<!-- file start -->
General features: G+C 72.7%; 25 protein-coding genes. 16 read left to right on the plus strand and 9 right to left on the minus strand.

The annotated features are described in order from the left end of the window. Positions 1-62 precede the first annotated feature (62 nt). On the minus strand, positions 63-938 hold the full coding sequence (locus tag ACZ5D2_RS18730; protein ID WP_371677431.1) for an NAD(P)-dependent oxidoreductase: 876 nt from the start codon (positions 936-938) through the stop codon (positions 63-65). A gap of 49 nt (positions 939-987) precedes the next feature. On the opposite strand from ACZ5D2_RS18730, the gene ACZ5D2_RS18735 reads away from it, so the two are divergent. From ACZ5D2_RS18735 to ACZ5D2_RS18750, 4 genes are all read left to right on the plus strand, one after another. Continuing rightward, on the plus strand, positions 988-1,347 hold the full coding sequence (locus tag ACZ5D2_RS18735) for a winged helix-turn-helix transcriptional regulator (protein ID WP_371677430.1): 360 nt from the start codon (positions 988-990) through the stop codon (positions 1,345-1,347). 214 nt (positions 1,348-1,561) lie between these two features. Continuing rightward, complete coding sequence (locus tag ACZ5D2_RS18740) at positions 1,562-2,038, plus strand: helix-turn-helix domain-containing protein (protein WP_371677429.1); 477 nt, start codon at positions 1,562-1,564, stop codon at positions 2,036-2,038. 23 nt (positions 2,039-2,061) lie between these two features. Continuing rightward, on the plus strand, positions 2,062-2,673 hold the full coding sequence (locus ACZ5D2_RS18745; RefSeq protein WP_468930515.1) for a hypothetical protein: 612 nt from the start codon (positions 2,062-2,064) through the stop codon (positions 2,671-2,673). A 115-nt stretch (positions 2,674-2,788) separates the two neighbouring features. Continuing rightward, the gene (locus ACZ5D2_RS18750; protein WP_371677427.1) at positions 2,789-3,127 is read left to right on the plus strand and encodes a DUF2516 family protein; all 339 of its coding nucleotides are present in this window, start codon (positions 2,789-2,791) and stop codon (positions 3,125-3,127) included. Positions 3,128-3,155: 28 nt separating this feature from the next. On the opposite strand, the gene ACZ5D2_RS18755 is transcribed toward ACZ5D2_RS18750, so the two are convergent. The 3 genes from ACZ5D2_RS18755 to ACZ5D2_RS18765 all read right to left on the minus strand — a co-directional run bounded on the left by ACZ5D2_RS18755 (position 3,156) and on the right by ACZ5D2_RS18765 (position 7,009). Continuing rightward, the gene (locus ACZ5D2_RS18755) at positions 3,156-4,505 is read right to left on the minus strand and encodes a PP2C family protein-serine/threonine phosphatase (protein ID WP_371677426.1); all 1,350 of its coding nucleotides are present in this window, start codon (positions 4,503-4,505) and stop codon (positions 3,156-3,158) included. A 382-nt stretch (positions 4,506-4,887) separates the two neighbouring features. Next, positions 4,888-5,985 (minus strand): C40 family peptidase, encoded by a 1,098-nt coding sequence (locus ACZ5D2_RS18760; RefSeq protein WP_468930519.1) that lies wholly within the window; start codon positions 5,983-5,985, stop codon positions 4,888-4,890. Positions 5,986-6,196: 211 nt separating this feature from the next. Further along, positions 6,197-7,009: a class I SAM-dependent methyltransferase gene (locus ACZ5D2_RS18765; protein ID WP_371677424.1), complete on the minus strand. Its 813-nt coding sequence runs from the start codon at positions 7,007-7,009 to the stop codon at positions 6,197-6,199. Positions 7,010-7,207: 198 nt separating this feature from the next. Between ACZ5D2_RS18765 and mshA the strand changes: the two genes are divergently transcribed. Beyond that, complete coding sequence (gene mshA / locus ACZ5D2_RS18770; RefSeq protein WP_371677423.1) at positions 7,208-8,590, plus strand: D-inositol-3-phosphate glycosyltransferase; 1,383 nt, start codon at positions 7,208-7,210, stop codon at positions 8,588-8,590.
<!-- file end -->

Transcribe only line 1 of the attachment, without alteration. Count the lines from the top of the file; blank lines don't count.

General features: G+C 72.7%; 25 protein-coding genes. 16 read left to right on the plus strand and 9 right to left on the minus strand.